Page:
The second presenter of the day was Accord Energy Solutions, based in Aberdeen and Scotland’s first start up employee-owned company. They described a quite different approach to their employee-owned status. Rebecca McKenzie and Gordon Inglis had been appointed as employee directors and were now executive directors of the company. They reported that employee ownership has proven to be an effective recruitment and retention pool to attract the best talent in the sector. The company had taken a conscious decision not to grow significantly – they wanted to keep the team at a size where communication and engagement was central. Interestingly, Accord finds the SIP to be an important feature of the company’s employee ownership.
The 3rd and final presenter of the day was Phil Jefferies of 20/20 Project Management based in Aberdeen but delivering services throughout the world, who described a business that hadn’t optimised the benefits of employee ownership in its early years. Following some interaction with other firms, Phil realised the company was missing out and since focusing more on employee ownership and integrating that into the branding, the results had been quite transformational. Attendees scribbled furiously as Phil shared his hints for building engagement and squashing toxicity in the company. He described the pitfalls of being too virtual as an organisation, and the company encouraged employees to meet either formally or informally, even picking up the tab for coffees and drinks! Overall, the company has experienced immense benefits including more innovation and less silo thinking.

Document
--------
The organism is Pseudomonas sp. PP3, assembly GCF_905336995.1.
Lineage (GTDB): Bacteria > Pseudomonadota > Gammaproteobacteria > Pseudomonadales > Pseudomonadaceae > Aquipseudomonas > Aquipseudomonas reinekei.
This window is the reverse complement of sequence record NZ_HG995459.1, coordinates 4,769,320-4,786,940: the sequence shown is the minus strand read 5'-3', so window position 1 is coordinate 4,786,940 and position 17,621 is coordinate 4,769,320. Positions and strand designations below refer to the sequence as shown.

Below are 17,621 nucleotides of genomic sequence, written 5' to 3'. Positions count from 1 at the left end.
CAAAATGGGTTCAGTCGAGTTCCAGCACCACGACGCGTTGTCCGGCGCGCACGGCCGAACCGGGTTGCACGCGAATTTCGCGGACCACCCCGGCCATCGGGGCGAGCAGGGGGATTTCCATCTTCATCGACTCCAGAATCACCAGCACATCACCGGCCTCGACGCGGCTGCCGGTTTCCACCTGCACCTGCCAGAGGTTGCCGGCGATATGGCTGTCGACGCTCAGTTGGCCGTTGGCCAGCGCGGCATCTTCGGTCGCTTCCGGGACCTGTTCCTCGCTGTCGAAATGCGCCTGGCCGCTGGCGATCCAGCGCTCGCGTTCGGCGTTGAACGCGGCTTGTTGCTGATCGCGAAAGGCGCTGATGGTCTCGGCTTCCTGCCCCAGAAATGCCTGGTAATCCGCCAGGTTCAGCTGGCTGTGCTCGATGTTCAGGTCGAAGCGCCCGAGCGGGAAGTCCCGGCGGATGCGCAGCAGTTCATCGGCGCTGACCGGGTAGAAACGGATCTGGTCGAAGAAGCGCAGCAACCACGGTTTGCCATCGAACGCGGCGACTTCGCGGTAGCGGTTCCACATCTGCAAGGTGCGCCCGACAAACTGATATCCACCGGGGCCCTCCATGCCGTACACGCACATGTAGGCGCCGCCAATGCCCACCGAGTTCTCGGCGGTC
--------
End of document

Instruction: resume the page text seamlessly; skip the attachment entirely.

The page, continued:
The speaker over dinner was Andrew Lane of Union Industries, based in Leeds. What an entertaining, inspiring and honest speech it was. Andrew came from another employee-owned company that he felt hadn’t quite got it right. As he says, he knew how not to do it! He joined Union Industries just prior to the implementation of the Employee Ownership Trust (EOT). He described several challenges including managing the leadership transition from the two much loved founders to a more inclusive and progressive way of working.